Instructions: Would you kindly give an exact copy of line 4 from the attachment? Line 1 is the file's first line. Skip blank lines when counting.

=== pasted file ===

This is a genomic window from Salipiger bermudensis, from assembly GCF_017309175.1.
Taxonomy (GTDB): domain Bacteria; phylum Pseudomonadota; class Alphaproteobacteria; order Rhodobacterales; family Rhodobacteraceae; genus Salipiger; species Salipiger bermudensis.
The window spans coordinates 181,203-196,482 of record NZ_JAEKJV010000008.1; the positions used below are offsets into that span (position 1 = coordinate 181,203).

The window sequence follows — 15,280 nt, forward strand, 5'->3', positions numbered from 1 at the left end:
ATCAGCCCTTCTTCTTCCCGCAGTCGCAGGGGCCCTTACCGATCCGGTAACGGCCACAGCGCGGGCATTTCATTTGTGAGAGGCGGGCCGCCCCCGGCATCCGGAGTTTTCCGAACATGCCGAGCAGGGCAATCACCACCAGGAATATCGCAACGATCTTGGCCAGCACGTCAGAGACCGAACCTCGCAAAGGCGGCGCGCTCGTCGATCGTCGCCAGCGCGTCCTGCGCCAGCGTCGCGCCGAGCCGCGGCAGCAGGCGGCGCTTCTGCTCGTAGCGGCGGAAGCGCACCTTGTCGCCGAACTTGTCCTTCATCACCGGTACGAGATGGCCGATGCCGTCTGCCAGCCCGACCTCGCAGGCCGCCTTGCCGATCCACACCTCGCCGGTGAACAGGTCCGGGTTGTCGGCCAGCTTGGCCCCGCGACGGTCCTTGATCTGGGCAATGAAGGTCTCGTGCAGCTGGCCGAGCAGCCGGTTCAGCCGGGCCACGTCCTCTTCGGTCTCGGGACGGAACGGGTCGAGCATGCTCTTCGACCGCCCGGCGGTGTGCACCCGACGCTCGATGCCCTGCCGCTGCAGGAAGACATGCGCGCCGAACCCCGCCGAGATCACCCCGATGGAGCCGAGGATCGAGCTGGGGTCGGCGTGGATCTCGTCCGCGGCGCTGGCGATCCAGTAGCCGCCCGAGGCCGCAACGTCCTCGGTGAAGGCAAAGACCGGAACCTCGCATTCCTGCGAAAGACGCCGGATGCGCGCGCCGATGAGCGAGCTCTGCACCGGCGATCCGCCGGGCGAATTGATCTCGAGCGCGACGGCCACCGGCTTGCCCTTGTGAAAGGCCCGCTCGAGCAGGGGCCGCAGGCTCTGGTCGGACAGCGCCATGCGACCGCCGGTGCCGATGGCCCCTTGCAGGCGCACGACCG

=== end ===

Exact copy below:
The window sequence follows — 15,280 nt, forward strand, 5'->3', positions numbered from 1 at the left end: